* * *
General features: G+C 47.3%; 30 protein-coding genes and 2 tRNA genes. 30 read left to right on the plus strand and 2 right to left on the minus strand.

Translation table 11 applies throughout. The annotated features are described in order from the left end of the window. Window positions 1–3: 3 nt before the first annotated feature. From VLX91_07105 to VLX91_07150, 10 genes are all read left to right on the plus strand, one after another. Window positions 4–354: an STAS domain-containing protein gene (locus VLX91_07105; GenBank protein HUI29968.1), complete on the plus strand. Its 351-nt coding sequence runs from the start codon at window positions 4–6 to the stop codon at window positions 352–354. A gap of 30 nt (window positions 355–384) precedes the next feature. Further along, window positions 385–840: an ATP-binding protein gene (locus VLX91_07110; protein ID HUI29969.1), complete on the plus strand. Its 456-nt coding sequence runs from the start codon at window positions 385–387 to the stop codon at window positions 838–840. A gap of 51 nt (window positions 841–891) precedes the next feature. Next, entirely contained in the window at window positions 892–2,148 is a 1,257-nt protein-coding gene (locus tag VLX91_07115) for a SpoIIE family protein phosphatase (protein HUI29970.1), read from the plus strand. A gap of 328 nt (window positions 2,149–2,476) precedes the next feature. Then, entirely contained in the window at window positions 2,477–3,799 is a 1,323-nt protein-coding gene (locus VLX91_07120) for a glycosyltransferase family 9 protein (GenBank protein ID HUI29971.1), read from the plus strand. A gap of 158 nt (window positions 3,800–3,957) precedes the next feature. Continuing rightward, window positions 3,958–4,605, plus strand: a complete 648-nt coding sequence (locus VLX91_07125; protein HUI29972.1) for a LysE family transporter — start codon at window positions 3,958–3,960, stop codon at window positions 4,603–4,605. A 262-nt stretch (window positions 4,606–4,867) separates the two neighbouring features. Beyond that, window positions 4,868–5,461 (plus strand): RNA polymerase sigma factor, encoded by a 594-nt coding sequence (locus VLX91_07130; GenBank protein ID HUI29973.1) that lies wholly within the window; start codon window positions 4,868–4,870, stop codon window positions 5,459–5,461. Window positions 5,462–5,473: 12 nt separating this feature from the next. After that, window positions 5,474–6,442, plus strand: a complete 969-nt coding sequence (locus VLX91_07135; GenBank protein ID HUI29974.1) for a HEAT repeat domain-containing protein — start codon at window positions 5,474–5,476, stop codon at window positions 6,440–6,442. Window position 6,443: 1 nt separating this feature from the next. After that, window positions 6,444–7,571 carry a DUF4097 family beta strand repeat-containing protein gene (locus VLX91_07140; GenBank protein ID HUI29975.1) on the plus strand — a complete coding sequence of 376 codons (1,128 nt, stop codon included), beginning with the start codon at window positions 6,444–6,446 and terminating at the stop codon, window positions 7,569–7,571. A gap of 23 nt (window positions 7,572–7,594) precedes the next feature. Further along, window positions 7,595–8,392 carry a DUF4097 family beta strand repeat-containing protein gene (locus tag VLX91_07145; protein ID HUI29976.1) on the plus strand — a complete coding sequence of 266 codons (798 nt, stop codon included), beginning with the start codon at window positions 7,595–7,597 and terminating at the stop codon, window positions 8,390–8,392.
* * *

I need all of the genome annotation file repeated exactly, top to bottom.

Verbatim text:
General features: G+C 47.3%; 30 protein-coding genes and 2 tRNA genes. 30 read left to right on the plus strand and 2 right to left on the minus strand.

Translation table 11 applies throughout. The annotated features are described in order from the left end of the window. Window positions 1–3: 3 nt before the first annotated feature. From VLX91_07105 to VLX91_07150, 10 genes are all read left to right on the plus strand, one after another. Window positions 4–354: an STAS domain-containing protein gene (locus VLX91_07105; GenBank protein HUI29968.1), complete on the plus strand. Its 351-nt coding sequence runs from the start codon at window positions 4–6 to the stop codon at window positions 352–354. A gap of 30 nt (window positions 355–384) precedes the next feature. Further along, window positions 385–840: an ATP-binding protein gene (locus VLX91_07110; protein ID HUI29969.1), complete on the plus strand. Its 456-nt coding sequence runs from the start codon at window positions 385–387 to the stop codon at window positions 838–840. A gap of 51 nt (window positions 841–891) precedes the next feature. Next, entirely contained in the window at window positions 892–2,148 is a 1,257-nt protein-coding gene (locus tag VLX91_07115) for a SpoIIE family protein phosphatase (protein HUI29970.1), read from the plus strand. A gap of 328 nt (window positions 2,149–2,476) precedes the next feature. Then, entirely contained in the window at window positions 2,477–3,799 is a 1,323-nt protein-coding gene (locus VLX91_07120) for a glycosyltransferase family 9 protein (GenBank protein ID HUI29971.1), read from the plus strand. A gap of 158 nt (window positions 3,800–3,957) precedes the next feature. Continuing rightward, window positions 3,958–4,605, plus strand: a complete 648-nt coding sequence (locus VLX91_07125; protein HUI29972.1) for a LysE family transporter — start codon at window positions 3,958–3,960, stop codon at window positions 4,603–4,605. A 262-nt stretch (window positions 4,606–4,867) separates the two neighbouring features. Beyond that, window positions 4,868–5,461 (plus strand): RNA polymerase sigma factor, encoded by a 594-nt coding sequence (locus VLX91_07130; GenBank protein ID HUI29973.1) that lies wholly within the window; start codon window positions 4,868–4,870, stop codon window positions 5,459–5,461. Window positions 5,462–5,473: 12 nt separating this feature from the next. After that, window positions 5,474–6,442, plus strand: a complete 969-nt coding sequence (locus VLX91_07135; GenBank protein ID HUI29974.1) for a HEAT repeat domain-containing protein — start codon at window positions 5,474–5,476, stop codon at window positions 6,440–6,442. Window position 6,443: 1 nt separating this feature from the next. After that, window positions 6,444–7,571 carry a DUF4097 family beta strand repeat-containing protein gene (locus VLX91_07140; GenBank protein ID HUI29975.1) on the plus strand — a complete coding sequence of 376 codons (1,128 nt, stop codon included), beginning with the start codon at window positions 6,444–6,446 and terminating at the stop codon, window positions 7,569–7,571. A gap of 23 nt (window positions 7,572–7,594) precedes the next feature. Further along, window positions 7,595–8,392 carry a DUF4097 family beta strand repeat-containing protein gene (locus tag VLX91_07145; protein ID HUI29976.1) on the plus strand — a complete coding sequence of 266 codons (798 nt, stop codon included), beginning with the start codon at window positions 7,595–7,597 and terminating at the stop codon, window positions 8,390–8,392.